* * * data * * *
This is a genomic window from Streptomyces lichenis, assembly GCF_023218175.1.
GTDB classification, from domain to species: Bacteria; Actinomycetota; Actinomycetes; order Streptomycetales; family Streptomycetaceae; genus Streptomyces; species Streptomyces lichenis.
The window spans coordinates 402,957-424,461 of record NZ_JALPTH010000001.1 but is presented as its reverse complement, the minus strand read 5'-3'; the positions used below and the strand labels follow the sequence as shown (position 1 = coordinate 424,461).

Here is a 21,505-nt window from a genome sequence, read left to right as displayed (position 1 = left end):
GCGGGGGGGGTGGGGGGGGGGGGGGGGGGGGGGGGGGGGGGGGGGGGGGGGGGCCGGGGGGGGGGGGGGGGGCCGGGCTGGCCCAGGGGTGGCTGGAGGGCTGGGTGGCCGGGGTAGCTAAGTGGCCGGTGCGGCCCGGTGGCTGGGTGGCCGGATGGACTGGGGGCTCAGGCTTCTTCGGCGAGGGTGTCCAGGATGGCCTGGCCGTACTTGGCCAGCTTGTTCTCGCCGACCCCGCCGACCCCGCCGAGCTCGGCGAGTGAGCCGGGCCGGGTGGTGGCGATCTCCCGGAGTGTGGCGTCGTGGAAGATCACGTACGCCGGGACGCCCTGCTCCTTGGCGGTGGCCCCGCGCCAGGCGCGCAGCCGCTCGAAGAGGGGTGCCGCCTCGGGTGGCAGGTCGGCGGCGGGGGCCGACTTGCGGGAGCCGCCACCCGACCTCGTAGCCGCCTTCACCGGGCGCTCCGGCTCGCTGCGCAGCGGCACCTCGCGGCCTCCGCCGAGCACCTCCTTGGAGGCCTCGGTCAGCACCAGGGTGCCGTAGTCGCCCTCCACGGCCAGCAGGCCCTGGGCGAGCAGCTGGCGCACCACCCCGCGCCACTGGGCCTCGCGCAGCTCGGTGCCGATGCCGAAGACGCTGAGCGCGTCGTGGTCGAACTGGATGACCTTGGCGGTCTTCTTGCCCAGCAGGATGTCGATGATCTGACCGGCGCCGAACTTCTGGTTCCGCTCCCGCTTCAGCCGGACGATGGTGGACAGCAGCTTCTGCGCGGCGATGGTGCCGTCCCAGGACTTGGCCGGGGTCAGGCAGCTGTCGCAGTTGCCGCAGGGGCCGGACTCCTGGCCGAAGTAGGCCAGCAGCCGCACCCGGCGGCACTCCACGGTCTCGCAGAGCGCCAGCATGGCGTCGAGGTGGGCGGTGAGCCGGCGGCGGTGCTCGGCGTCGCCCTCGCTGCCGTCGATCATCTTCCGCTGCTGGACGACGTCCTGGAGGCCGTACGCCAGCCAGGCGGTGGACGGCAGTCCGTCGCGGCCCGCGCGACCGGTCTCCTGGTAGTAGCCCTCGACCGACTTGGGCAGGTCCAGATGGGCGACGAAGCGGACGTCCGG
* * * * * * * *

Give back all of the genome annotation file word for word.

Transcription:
This is a genomic window from Streptomyces lichenis, assembly GCF_023218175.1.
GTDB classification, from domain to species: Bacteria; Actinomycetota; Actinomycetes; order Streptomycetales; family Streptomycetaceae; genus Streptomyces; species Streptomyces lichenis.
The window spans coordinates 402,957-424,461 of record NZ_JALPTH010000001.1 but is presented as its reverse complement, the minus strand read 5'-3'; the positions used below and the strand labels follow the sequence as shown (position 1 = coordinate 424,461).

Here is a 21,505-nt window from a genome sequence, read left to right as displayed (position 1 = left end):
GCGGGGGGGGTGGGGGGGGGGGGGGGGGGGGGGGGGGGGGGGGGGGGGGGGGGCCGGGGGGGGGGGGGGGGGCCGGGCTGGCCCAGGGGTGGCTGGAGGGCTGGGTGGCCGGGGTAGCTAAGTGGCCGGTGCGGCCCGGTGGCTGGGTGGCCGGATGGACTGGGGGCTCAGGCTTCTTCGGCGAGGGTGTCCAGGATGGCCTGGCCGTACTTGGCCAGCTTGTTCTCGCCGACCCCGCCGACCCCGCCGAGCTCGGCGAGTGAGCCGGGCCGGGTGGTGGCGATCTCCCGGAGTGTGGCGTCGTGGAAGATCACGTACGCCGGGACGCCCTGCTCCTTGGCGGTGGCCCCGCGCCAGGCGCGCAGCCGCTCGAAGAGGGGTGCCGCCTCGGGTGGCAGGTCGGCGGCGGGGGCCGACTTGCGGGAGCCGCCACCCGACCTCGTAGCCGCCTTCACCGGGCGCTCCGGCTCGCTGCGCAGCGGCACCTCGCGGCCTCCGCCGAGCACCTCCTTGGAGGCCTCGGTCAGCACCAGGGTGCCGTAGTCGCCCTCCACGGCCAGCAGGCCCTGGGCGAGCAGCTGGCGCACCACCCCGCGCCACTGGGCCTCGCGCAGCTCGGTGCCGATGCCGAAGACGCTGAGCGCGTCGTGGTCGAACTGGATGACCTTGGCGGTCTTCTTGCCCAGCAGGATGTCGATGATCTGACCGGCGCCGAACTTCTGGTTCCGCTCCCGCTTCAGCCGGACGATGGTGGACAGCAGCTTCTGCGCGGCGATGGTGCCGTCCCAGGACTTGGCCGGGGTCAGGCAGCTGTCGCAGTTGCCGCAGGGGCCGGACTCCTGGCCGAAGTAGGCCAGCAGCCGCACCCGGCGGCACTCCACGGTCTCGCAGAGCGCCAGCATGGCGTCGAGGTGGGCGGTGAGCCGGCGGCGGTGCTCGGCGTCGCCCTCGCTGCCGTCGATCATCTTCCGCTGCTGGACGACGTCCTGGAGGCCGTACGCCAGCCAGGCGGTGGACGGCAGTCCGTCGCGGCCCGCGCGACCGGTCTCCTGGTAGTAGCCCTCGACCGACTTGGGCAGGTCCAGATGGGCGACGAAGCGGACGTCCGG